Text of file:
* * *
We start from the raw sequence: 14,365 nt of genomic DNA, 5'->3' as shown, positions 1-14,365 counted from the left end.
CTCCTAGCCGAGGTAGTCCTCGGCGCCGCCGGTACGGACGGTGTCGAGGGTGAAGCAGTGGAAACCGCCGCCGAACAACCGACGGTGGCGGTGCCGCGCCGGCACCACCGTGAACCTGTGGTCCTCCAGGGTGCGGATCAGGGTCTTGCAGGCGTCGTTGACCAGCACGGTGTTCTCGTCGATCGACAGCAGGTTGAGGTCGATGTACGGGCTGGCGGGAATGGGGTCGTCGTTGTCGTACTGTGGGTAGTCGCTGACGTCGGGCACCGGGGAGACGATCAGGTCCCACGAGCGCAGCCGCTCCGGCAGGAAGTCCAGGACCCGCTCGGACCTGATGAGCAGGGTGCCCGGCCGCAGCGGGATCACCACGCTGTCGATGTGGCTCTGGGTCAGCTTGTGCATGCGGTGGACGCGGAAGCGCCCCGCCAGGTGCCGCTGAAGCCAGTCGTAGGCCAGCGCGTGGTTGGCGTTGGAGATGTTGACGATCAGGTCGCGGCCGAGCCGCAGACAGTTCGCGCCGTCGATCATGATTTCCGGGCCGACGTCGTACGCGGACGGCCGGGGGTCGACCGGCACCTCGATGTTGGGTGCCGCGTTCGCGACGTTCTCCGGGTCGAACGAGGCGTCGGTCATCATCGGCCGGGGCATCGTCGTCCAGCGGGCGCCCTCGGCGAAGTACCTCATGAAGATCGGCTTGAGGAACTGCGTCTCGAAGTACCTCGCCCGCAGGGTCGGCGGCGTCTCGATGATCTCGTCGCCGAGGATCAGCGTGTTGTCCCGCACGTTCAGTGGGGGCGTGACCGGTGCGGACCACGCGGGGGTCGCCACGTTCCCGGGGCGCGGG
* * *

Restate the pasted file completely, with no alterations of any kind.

We start from the raw sequence: 14,365 nt of genomic DNA, 5'->3' as shown, positions 1-14,365 counted from the left end.
CTCCTAGCCGAGGTAGTCCTCGGCGCCGCCGGTACGGACGGTGTCGAGGGTGAAGCAGTGGAAACCGCCGCCGAACAACCGACGGTGGCGGTGCCGCGCCGGCACCACCGTGAACCTGTGGTCCTCCAGGGTGCGGATCAGGGTCTTGCAGGCGTCGTTGACCAGCACGGTGTTCTCGTCGATCGACAGCAGGTTGAGGTCGATGTACGGGCTGGCGGGAATGGGGTCGTCGTTGTCGTACTGTGGGTAGTCGCTGACGTCGGGCACCGGGGAGACGATCAGGTCCCACGAGCGCAGCCGCTCCGGCAGGAAGTCCAGGACCCGCTCGGACCTGATGAGCAGGGTGCCCGGCCGCAGCGGGATCACCACGCTGTCGATGTGGCTCTGGGTCAGCTTGTGCATGCGGTGGACGCGGAAGCGCCCCGCCAGGTGCCGCTGAAGCCAGTCGTAGGCCAGCGCGTGGTTGGCGTTGGAGATGTTGACGATCAGGTCGCGGCCGAGCCGCAGACAGTTCGCGCCGTCGATCATGATTTCCGGGCCGACGTCGTACGCGGACGGCCGGGGGTCGACCGGCACCTCGATGTTGGGTGCCGCGTTCGCGACGTTCTCCGGGTCGAACGAGGCGTCGGTCATCATCGGCCGGGGCATCGTCGTCCAGCGGGCGCCCTCGGCGAAGTACCTCATGAAGATCGGCTTGAGGAACTGCGTCTCGAAGTACCTCGCCCGCAGGGTCGGCGGCGTCTCGATGATCTCGTCGCCGAGGATCAGCGTGTTGTCCCGCACGTTCAGTGGGGGCGTGACCGGTGCGGACCACGCGGGGGTCGCCACGTTCCCGGGGCGCGGG